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Islamic State 'Khorasan province' advertises training camp
The Islami State's "Khorasan province," which is comprised of followers in Afghanistan and Pakistan, promoted yet another of its training camps in the region.
The Islamic State showcased the training of dozens of fighters from the "Abu Bakr al Siddiq Battalion," according to the SITE Intelligence Group, which obtained and translated the video. The Abu Bakr al Siddiq Battalion has not been previously identified in the Afghan-Pakistan region.
The video was released today on social media sites associated with the Islamic State. In the video, dozens of fighters, all who are in uniform, conduct firearms drills and training, and are shown practicing clearing a building. At the end of the video, the fighters march an "apostate," who is dressed in bright orange clothing, to a field and execute him by shooting him in the head.
The video is part of an effort to highlight the Islamic State's training capabilities in Afghanistan and Pakistan. The last such video, released at the end of January, showcased the "Cubs of the Caliphate Camp," which hosted a group of young and teen-aged boys.
There are thought to operate at least three other training facilities in the region. In October 2015, the jihadist group promoted the "Sheikh Abu Omar al Baghdadi camp" and the "Sheikh Abu Musab al Zarqawi camp." The two facilities are named after the former leader of the Islamic State of Iraq and the founder of al Qaeda in Iraq (the predecessor of the Islamic State), respectively. [For more information, see LWJ report, Islamic State promotes training camps in 'Khorasan'.)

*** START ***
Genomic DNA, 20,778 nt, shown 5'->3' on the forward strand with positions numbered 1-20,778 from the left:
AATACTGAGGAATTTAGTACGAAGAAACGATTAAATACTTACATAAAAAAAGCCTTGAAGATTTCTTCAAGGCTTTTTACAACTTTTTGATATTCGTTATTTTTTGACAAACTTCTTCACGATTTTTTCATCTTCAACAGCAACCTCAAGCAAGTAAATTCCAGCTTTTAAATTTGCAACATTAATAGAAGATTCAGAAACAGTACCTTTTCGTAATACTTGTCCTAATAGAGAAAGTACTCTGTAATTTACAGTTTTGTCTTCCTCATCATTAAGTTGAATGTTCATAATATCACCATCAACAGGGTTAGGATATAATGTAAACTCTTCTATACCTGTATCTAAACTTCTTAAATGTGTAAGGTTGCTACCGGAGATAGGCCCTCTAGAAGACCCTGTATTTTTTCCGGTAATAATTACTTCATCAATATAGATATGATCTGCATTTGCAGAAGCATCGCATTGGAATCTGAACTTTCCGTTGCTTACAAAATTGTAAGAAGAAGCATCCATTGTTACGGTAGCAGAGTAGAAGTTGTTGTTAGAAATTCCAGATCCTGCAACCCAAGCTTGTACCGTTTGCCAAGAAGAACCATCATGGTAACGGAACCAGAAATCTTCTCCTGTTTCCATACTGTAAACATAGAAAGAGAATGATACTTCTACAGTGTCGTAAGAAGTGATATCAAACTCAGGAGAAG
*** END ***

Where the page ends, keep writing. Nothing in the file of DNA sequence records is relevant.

In August 2015, photos emerged purporting to show the "Shahid Hakeemullah Mehsud camp," which is named after the last leader of the Movement of the Taliban in Pakistan and is thought to be located somewhere in Pakistan's tribal areas. This facility has yet to be officially confirmed by the jihadist group.
The Islamic State continues to fight an uphill battle to gain supporters in Afghanistan and Pakistan, where the main Taliban factions and al Qaeda still have the upper hand.
[Source: By Bill Roggio, Threat Matrix, The Long War Journal, NJ, 23Feb16]
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